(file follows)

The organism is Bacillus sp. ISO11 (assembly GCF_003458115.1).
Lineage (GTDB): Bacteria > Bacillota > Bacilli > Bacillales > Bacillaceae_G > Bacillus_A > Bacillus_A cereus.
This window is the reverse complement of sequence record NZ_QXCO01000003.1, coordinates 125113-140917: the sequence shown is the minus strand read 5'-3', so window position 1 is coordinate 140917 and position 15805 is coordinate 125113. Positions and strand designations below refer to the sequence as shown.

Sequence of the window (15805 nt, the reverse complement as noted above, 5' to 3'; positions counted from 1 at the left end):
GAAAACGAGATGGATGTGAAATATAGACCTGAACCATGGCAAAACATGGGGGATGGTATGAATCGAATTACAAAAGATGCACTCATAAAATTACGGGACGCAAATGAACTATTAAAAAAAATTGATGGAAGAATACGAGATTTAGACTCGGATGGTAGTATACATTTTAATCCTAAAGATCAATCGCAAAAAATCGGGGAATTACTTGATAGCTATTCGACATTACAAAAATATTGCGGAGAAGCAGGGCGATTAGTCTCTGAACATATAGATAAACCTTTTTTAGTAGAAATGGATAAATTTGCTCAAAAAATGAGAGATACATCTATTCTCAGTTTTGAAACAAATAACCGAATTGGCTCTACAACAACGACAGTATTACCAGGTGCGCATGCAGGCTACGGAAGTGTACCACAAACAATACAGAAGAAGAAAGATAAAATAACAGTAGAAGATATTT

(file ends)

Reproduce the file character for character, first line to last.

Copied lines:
The organism is Bacillus sp. ISO11 (assembly GCF_003458115.1).
Lineage (GTDB): Bacteria > Bacillota > Bacilli > Bacillales > Bacillaceae_G > Bacillus_A > Bacillus_A cereus.
This window is the reverse complement of sequence record NZ_QXCO01000003.1, coordinates 125113-140917: the sequence shown is the minus strand read 5'-3', so window position 1 is coordinate 140917 and position 15805 is coordinate 125113. Positions and strand designations below refer to the sequence as shown.

Sequence of the window (15805 nt, the reverse complement as noted above, 5' to 3'; positions counted from 1 at the left end):
GAAAACGAGATGGATGTGAAATATAGACCTGAACCATGGCAAAACATGGGGGATGGTATGAATCGAATTACAAAAGATGCACTCATAAAATTACGGGACGCAAATGAACTATTAAAAAAAATTGATGGAAGAATACGAGATTTAGACTCGGATGGTAGTATACATTTTAATCCTAAAGATCAATCGCAAAAAATCGGGGAATTACTTGATAGCTATTCGACATTACAAAAATATTGCGGAGAAGCAGGGCGATTAGTCTCTGAACATATAGATAAACCTTTTTTAGTAGAAATGGATAAATTTGCTCAAAAAATGAGAGATACATCTATTCTCAGTTTTGAAACAAATAACCGAATTGGCTCTACAACAACGACAGTATTACCAGGTGCGCATGCAGGCTACGGAAGTGTACCACAAACAATACAGAAGAAGAAAGATAAAATAACAGTAGAAGATATTT